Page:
Coral reefs are formed by colonies of hermatypic coral polyps. Though the individual polyps are tiny, a coral colony can grow to be very large and weigh up to several tons. The polyps in a single colony are genetically identical; a single free-swimming coral larvae attaches to submerged rocks or other hard surfaces along the edges of islands or continents and asexually reproduces by budding. These new polyps are identical to the parent polyp and, over time, this community of polyps forms a coral colony. A colony is composed of a single species of coral, but a reef's structure can be comprised of colonies of multiple species of hard coral, with additional habitat created by soft corals, sponges, and algae that grow on or next to the hermatypic corals.
Hermatypic coral polyps secrete calcium carbonate from their base, forming the calyx. Periodically, the polyp will lift off its basal plate and secrete a new one, creating a tiny chamber in the coral skeleton. All the polyps in a colony deposit calcium carbonate and add chambers to the skeleton, growing upwards. When the polyp dies, if the colony is still living, a new polyp will grow on top of the skeleton of the dead polyp. The living polyps form a thin layer of tissue over the skeletons of dead polyps. Over time, this growth forms the primary structure of a coral reef. Other species of coral and organisms such as sponges and algae make up other parts of the physical reef structure.
How old are today's reefs? The geological record indicates that ancestors of modern coral reef ecosystems were formed at least 240 million years ago. The coral reefs existing today began growing as early as 50 million years ago. Most established coral reefs are between 5,000 and 10,000 years old. Although size sometimes indicates the age of a coral reef, this is not always true. Different species of coral grow at different rates depending on the type of coral, water temperature, water turbidity, availability of light, oxygen level, amount of turbulence, and availability of food. In general, massive corals tend to grow slowly, increasing in size from 0.5 cm to 2 cm per year. However, under favorable conditions (high light exposure, consistent temperature, moderate wave action), some species can grow as much as 4.5 cm per year. In contrast to the massive species, branching colonies tend to grow much faster, and under favorable conditions, these colonies can grow vertically by as much as 10 cm per year. [a]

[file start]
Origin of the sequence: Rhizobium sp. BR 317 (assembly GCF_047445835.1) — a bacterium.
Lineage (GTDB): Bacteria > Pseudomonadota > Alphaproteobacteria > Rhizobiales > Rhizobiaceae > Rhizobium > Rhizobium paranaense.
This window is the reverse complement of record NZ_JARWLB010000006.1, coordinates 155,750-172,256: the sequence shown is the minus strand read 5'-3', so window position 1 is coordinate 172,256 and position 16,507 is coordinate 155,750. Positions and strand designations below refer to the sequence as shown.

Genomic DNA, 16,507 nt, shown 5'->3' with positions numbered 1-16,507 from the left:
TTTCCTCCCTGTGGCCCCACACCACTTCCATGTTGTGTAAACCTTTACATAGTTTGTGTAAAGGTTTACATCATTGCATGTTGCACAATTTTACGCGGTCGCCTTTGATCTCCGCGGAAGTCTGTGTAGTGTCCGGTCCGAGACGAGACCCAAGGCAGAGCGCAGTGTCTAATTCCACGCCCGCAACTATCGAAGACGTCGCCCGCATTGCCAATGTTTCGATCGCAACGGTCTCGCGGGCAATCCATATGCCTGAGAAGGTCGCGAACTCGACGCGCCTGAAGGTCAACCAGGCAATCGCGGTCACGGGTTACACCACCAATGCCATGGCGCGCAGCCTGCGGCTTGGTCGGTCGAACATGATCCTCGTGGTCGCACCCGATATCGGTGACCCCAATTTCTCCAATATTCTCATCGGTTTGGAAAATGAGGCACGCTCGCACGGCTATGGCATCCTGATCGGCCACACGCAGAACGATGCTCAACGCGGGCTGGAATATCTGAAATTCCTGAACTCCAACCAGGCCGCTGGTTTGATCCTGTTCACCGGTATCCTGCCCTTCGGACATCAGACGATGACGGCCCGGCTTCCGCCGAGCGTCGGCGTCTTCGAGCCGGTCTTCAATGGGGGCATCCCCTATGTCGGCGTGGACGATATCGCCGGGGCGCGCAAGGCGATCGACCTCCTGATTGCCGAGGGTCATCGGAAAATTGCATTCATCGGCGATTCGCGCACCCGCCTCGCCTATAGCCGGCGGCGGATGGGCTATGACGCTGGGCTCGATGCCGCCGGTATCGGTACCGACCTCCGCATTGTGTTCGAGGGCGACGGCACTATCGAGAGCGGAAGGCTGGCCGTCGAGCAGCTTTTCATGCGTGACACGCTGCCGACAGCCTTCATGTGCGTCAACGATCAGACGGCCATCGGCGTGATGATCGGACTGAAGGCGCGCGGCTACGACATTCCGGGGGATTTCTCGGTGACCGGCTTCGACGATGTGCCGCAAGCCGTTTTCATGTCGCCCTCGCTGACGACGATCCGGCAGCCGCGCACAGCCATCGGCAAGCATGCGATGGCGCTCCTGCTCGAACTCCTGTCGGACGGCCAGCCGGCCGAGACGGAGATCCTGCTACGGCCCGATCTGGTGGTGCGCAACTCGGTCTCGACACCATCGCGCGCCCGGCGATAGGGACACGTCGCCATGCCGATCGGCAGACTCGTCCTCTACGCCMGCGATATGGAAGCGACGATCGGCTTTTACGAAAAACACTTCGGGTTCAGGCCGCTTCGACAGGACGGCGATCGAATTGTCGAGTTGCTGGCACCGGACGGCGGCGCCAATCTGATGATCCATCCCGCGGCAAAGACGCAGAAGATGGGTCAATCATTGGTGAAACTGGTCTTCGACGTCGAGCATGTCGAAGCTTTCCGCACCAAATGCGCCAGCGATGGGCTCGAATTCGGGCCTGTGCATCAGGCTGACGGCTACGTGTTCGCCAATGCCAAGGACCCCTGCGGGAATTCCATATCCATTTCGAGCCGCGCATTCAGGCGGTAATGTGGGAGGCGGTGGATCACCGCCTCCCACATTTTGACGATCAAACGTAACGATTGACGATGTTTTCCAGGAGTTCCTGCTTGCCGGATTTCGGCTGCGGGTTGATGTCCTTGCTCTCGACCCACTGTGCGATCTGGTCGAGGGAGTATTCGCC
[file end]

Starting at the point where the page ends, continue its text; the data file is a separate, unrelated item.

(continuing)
There are three main types of reefs that form as hermatypic coral colonies grow: fringing reefs, barrier reefs, and atolls. Charles Darwin determined that these three reef types are also related stages in the process of atoll formation. Fringing reefs, which are the most common, project seaward directly from the shore, forming borders along the shoreline and surrounding islands. Sometimes they are separated from the shore by a narrow, shallow lagoon. Barrier reefs also border shorelines, but at a greater distance. They are separated from their adjacent land mass by a lagoon of open, often deep water. If a fringing reef forms around a volcanic island that subsides completely below sea level while the coral continues to grow upward, an atoll forms. Atolls are usually circular or oval, with a central lagoon. Parts of the reef platform may emerge as one or more islands, and breaks in the reef provide access to the central lagoon. [a] more...
Though much remains to be studied about deep-sea corals due to the depth at which they occur, scientists are learning more about these communities each year as advances in deep-sea technology progress.
Deep corals include both reef-building and non-reef-building species, though only a few form deep-water reef-like structures called bioherms, coral banks, and lithoherms. Deep-sea coral species can occur as individual small colonies that are less than a meter in diameter, or they may form aggregations and communities that are tens of kilometers across and tens of meters in height. Some species have complex branching shapes and can form dense groves or thickets, sometimes called forests. Other species of deep-sea corals, called sea pens, resemble feathers and grow on soft-sediment.
Like shallow coral reefs, deep-sea corals are often extremely long-lived—some species like Lophelia pertusa can live for centuries—and slow-growing.
Like their shallow counterparts, deep-sea coral communities are associated with a large number of other marine species and are ecologically important as biodiversity hotspots in the deeper oceant. [c]